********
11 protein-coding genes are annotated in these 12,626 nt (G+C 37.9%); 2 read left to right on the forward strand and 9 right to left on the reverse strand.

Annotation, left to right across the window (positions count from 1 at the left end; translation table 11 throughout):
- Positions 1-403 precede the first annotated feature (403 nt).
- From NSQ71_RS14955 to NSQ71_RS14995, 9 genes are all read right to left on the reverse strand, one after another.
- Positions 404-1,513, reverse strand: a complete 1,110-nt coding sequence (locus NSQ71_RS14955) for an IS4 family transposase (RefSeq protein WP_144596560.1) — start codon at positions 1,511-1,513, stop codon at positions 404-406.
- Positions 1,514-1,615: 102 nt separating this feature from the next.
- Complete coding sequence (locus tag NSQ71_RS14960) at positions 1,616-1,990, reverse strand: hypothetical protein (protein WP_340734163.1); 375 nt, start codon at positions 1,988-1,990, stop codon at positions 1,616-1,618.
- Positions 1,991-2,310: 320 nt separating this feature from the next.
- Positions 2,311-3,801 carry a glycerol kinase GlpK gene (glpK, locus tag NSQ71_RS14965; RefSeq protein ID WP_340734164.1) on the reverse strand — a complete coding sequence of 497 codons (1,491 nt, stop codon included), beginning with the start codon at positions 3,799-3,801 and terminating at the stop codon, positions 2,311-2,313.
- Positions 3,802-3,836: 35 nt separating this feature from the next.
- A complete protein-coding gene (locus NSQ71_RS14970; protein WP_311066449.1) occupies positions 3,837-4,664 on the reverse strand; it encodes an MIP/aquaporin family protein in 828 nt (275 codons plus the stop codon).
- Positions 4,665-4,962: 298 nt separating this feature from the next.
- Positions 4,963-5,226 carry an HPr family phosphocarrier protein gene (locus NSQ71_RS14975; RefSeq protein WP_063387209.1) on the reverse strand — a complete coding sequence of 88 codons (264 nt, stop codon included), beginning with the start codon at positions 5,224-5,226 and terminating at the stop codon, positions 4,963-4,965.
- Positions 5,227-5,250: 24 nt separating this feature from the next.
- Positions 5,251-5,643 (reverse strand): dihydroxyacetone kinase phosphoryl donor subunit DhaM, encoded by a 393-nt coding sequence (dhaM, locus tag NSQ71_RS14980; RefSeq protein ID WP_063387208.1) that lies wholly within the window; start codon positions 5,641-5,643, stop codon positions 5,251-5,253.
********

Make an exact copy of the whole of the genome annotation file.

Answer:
11 protein-coding genes are annotated in these 12,626 nt (G+C 37.9%); 2 read left to right on the forward strand and 9 right to left on the reverse strand.

Annotation, left to right across the window (positions count from 1 at the left end; translation table 11 throughout):
- Positions 1-403 precede the first annotated feature (403 nt).
- From NSQ71_RS14955 to NSQ71_RS14995, 9 genes are all read right to left on the reverse strand, one after another.
- Positions 404-1,513, reverse strand: a complete 1,110-nt coding sequence (locus NSQ71_RS14955) for an IS4 family transposase (RefSeq protein WP_144596560.1) — start codon at positions 1,511-1,513, stop codon at positions 404-406.
- Positions 1,514-1,615: 102 nt separating this feature from the next.
- Complete coding sequence (locus tag NSQ71_RS14960) at positions 1,616-1,990, reverse strand: hypothetical protein (protein WP_340734163.1); 375 nt, start codon at positions 1,988-1,990, stop codon at positions 1,616-1,618.
- Positions 1,991-2,310: 320 nt separating this feature from the next.
- Positions 2,311-3,801 carry a glycerol kinase GlpK gene (glpK, locus tag NSQ71_RS14965; RefSeq protein ID WP_340734164.1) on the reverse strand — a complete coding sequence of 497 codons (1,491 nt, stop codon included), beginning with the start codon at positions 3,799-3,801 and terminating at the stop codon, positions 2,311-2,313.
- Positions 3,802-3,836: 35 nt separating this feature from the next.
- A complete protein-coding gene (locus NSQ71_RS14970; protein WP_311066449.1) occupies positions 3,837-4,664 on the reverse strand; it encodes an MIP/aquaporin family protein in 828 nt (275 codons plus the stop codon).
- Positions 4,665-4,962: 298 nt separating this feature from the next.
- Positions 4,963-5,226 carry an HPr family phosphocarrier protein gene (locus NSQ71_RS14975; RefSeq protein WP_063387209.1) on the reverse strand — a complete coding sequence of 88 codons (264 nt, stop codon included), beginning with the start codon at positions 5,224-5,226 and terminating at the stop codon, positions 4,963-4,965.
- Positions 5,227-5,250: 24 nt separating this feature from the next.
- Positions 5,251-5,643 (reverse strand): dihydroxyacetone kinase phosphoryl donor subunit DhaM, encoded by a 393-nt coding sequence (dhaM, locus tag NSQ71_RS14980; RefSeq protein ID WP_063387208.1) that lies wholly within the window; start codon positions 5,641-5,643, stop codon positions 5,251-5,253.